Down on the Allotment

Matron grows vegetables and fruit in a courtyard garden. Which edibles will tolerate less than ideal growing conditions. Discovering how veggies can grow in partial shade.

Thursday, October 02, 2008

More from the New World

I have been intrigued by the varieties of tomatoes which grow in such a cold climate in Quebec, so I have done a little bit of googling. In the 1960s a plant breeder called Roger Doucet created some new varieties of tomatoes especially for the cold climate in Quebec where there are only 4 months without frost. These varieties are able to withstand colder temperatures in Spring. There were a number of new varieties created such as Ledoux, Canabec and Rosabec. I have brought one of these large beefsteak tomatoes home with me from the market, so will be saving seed to try next year.
I also went to visit a maple syrup factory in Canada. Here you can see that a simple tap is inserted into a Canadian Sugar Maple tree for just 6 weeks in Spring and the watery sap is extracted into these buckets. This sap is boiled down and reduced to make syrup. The statistics vary according to all our tour guides, but it takes about 40 litres of tree sap to make 1 litre of syrup. That's just about what one tree produces in the Spring.

The most frequently found local squash variety found in Canada appeared to be this dark green variety. So interesting to see fruit and vegetables which can grow in such a short season.

I couldn't resist taking a photo of this street furniture. Residents in Norfolk, Rhode Island are quite rightly encouraged to pick up after their doggies by taking one of these free MUTT MITTS from a dispenser in the high street!


At 10:27 PM, Blogger Ottawa Gardener said...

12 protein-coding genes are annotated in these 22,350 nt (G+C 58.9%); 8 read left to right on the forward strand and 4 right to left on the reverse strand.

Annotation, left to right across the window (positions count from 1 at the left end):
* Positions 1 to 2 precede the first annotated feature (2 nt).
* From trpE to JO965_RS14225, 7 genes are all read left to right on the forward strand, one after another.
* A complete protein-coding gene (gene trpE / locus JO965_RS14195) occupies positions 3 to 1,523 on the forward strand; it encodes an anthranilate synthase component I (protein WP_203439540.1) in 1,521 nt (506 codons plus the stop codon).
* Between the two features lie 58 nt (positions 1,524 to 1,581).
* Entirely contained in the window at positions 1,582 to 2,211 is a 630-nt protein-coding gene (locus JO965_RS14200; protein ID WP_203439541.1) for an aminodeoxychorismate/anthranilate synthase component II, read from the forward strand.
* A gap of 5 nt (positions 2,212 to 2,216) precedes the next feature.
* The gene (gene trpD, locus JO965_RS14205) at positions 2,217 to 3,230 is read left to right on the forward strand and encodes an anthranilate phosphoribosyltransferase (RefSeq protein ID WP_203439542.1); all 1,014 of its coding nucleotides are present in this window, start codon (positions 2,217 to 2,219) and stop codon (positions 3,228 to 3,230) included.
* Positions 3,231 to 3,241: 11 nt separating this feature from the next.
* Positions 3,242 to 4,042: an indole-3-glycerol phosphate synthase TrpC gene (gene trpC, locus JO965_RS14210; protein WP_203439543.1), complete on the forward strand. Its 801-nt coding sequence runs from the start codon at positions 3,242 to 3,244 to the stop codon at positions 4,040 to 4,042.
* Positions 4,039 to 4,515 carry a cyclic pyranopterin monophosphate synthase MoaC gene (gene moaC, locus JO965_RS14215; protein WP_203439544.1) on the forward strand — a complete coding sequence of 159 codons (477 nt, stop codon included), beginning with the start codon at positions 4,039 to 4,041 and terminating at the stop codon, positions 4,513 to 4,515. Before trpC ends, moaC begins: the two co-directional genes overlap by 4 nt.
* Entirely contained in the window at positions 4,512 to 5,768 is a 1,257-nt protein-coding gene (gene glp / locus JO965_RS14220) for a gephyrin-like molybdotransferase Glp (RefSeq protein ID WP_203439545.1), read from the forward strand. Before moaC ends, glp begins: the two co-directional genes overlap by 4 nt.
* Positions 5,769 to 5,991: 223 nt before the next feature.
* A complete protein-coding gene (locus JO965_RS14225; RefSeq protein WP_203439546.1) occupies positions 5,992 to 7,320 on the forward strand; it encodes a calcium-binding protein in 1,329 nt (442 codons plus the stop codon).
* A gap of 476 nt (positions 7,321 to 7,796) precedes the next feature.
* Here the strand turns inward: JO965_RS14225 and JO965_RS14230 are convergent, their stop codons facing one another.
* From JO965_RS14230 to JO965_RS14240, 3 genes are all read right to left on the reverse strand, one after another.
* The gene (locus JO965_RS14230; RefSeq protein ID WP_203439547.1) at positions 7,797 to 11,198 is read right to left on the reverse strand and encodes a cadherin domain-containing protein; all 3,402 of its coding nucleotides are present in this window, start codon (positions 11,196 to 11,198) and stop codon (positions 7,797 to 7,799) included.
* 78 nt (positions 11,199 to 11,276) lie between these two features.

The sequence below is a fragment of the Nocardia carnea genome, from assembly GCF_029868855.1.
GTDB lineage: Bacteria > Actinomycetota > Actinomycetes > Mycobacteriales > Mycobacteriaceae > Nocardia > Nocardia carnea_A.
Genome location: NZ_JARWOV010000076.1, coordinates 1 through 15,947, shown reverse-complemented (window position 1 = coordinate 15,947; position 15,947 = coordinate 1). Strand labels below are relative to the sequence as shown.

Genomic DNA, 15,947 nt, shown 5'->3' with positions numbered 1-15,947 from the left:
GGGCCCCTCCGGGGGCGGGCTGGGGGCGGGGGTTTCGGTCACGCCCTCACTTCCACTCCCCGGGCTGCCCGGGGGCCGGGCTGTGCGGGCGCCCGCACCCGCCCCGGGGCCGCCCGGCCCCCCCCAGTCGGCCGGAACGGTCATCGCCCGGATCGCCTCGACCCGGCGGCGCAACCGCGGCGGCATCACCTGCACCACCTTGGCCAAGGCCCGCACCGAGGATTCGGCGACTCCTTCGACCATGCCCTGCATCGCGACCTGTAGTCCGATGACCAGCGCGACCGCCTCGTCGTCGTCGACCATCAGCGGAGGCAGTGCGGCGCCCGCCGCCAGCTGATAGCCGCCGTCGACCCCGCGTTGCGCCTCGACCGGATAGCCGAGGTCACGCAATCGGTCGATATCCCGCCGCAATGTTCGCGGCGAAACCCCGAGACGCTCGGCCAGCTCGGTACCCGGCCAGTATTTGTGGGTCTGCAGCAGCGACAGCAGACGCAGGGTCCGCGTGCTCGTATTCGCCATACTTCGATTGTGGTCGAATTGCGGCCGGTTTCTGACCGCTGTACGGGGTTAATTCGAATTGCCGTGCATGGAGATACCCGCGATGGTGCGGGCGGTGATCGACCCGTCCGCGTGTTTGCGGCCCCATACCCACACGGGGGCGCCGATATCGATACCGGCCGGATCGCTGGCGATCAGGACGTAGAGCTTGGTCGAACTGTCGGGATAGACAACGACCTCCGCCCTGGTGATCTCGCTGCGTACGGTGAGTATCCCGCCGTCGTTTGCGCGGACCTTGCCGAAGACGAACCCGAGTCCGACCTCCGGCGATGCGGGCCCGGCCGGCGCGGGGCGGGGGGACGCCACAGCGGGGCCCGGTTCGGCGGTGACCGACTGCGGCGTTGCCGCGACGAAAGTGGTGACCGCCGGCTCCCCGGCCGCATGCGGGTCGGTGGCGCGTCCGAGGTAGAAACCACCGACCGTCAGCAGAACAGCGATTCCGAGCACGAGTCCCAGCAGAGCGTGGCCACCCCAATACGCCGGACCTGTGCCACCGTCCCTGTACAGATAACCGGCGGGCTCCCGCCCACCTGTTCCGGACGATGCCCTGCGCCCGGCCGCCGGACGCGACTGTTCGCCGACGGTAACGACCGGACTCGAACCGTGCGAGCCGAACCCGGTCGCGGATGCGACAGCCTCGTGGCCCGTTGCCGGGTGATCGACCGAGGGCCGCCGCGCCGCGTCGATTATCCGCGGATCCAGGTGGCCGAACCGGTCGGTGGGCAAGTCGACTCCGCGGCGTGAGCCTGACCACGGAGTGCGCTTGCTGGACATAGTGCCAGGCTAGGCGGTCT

Ha ha! I see you've hopped the other way across the pond. I'll have to check out those tomato varieties that you mentioned. I can grow a wide array of squash here as we are lucky enough in Ottawa to average about 4 months frost free. My favourite however is Waltham's Butternut.

I've never been sugaring though we moved smack into the middle of maple sugar land. It would be fun to tap a tree just as an experiment. The sugar maples are fantastic this time a year with bright red leaves.

Thanks for the visit (to my blog and country).

At 10:55 AM, Blogger Dreadnought said...

Those Tomatoes look good, it will be good if you can get an early start with them next year.

At 7:38 PM, Blogger Nicole said...

That looks like a wonderful trip. I do hope you managed to collect and save a lot of seeds-as those British seed packets are absurd-I opened one packet of tomato seeds the other day and it had exactly 6 seeds! Don't talk about T&M seeds sales: its half price because almost nothing germinates.

At 9:57 PM, Blogger Rob said...

I'll be interested to see how you get on with your Canadian tomatoes next summer. If they grow outdoors I'll be even more interested!
Good luck.

At 12:39 AM, Blogger Christina said...

Those dark green squash are buttercup squash (probably Burgess Buttercup), and they have very sweet, very dry flesh. They're yummy!

At 5:42 PM, Blogger Matron said...

Christina - a big thank you, I was wondering which variety they were.


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